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Is the Case for Paper Straws Paper-Thin?
New research suggests paper drinking-straws may be more harmful than plastic ones.
Perhaps one of the most annoying products of the eco-friendly movement is the paper straw. I’ve never conducted a scientific poll on this, of course, but from personal experience and talking to many others, it’s clear people genuinely don’t like them, and much prefer traditional plastic straws. The paper variety not only seems to negatively impact the taste of beverages, but also tends to get soggy and kind of fall apart in your drink.
Yet, due to concerns related to pollution, biodegradability, and sea-life endangerment, pressures from environmentalists in recent years have compelled more and more restaurants to scrap plastic straws in favor of the paper ones.
So, has the trend been worth it? Are we saving the planet? According to a new study out of Belgium, the answer may well be… no.
It just so happens that those paper straws many of us have begrudgingly slurped through over the past few years contain “long-lasting and potentially toxic chemicals.”
Well that sucks. (Pun intended.)
Researchers tested 39 brands of straws for PFAS, a group of synthetic chemicals, and the results were rather interesting (emphasis from me):
PFAS were found in the majority of the straws tested and were most common in those made from paper and bamboo, found the study, published in Food Additives & Contaminants.
PFAS are used to make everyday products, from outdoor clothing to non-stick pans, resistant to water, heat and stains. However, they are potentially harmful to people, wildlife and the environment. They break down very slowly over time and can persist over thousands of years in the environment, a property that has led to them being known as "forever chemicals."
They have been associated with a number of health problems, including lower response to vaccines, lower birth weight, thyroid disease, increased cholesterol levels, liver damage, kidney cancer and testicular cancer.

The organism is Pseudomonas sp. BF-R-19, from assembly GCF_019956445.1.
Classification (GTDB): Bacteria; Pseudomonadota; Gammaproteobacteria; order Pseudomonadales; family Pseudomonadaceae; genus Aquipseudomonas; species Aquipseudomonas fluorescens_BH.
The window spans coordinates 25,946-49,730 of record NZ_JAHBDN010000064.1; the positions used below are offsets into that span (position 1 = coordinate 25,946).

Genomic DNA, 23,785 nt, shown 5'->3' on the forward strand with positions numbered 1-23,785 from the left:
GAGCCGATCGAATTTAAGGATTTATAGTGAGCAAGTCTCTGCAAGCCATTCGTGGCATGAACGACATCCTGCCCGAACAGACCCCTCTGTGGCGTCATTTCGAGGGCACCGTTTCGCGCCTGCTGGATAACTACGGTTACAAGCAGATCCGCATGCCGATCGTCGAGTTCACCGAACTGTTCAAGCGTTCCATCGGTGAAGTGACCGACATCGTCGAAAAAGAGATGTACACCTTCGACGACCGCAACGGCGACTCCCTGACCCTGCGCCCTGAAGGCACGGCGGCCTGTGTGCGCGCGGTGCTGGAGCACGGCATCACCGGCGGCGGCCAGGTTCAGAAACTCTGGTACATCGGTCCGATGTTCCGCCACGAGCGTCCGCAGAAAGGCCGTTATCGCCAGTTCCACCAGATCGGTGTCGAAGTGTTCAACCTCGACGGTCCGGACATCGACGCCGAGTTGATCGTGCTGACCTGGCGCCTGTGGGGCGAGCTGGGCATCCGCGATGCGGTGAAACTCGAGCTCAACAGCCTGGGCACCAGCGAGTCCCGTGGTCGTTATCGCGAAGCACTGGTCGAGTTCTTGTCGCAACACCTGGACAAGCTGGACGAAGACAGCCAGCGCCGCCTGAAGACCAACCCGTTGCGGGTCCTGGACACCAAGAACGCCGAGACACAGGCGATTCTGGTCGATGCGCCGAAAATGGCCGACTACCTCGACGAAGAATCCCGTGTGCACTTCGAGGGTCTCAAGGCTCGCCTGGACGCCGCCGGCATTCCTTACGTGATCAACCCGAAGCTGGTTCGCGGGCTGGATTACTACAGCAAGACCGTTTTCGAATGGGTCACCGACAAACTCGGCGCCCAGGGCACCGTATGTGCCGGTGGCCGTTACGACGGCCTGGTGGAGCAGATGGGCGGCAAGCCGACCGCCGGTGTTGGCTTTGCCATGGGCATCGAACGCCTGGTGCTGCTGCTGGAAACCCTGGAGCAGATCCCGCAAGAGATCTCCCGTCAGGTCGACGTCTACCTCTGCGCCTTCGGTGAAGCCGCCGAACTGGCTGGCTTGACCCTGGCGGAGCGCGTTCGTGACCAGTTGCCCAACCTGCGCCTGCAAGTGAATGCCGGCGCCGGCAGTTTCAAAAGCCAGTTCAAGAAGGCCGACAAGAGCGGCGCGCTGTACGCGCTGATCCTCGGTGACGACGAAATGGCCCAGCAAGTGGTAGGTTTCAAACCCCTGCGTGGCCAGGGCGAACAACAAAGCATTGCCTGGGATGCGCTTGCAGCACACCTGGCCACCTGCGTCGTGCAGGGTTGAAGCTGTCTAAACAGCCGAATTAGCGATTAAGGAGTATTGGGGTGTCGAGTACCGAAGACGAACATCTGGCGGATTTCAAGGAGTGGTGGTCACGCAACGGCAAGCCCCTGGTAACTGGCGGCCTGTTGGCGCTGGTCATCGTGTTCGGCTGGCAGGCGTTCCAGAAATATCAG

Dr. Thimo Groffen, an environmental scientist at the University of Antwerp who was part of the study, says, “Straws made from plant-based materials, such as paper and bamboo, are often advertised as being more sustainable and eco-friendly than those made from plastic. However, the presence of PFAS in these straws means that's not necessarily true.”
The good news for beverage consumers is that the PFAS concentration levels in paper straws are low, and because most people use straws only on occasion (usually just when they’re dining out), the health risk to humans is quite small. But from a biodegradable perspective, it’s difficult to see how paper straws are any better than plastic straws… which of course begs the question: what’s the point of using paper straws in the first place?
I mean, if the only remaining argument is that it helps out sea turtles, which I’m certainly in favor of, why should a Coloradan like me share the burden of paper straws? The chances of anything going from my Rocky Mountain lips to the ocean are roughly zero. If the problem is regional, why not let the solution be regional too?
The best (or least suckiest) answer for people’s health and for the environment, according to Dr. Groffen, is to use stainless steel straws (which contain no PFAS) or no straws at all.
Okay, I guess. I don’t know about the rest of you, but stuff like this drives me environ-mental.
What’s your preference: plastic, paper, steel, or nada? Let me know in an email or in the comment section below.
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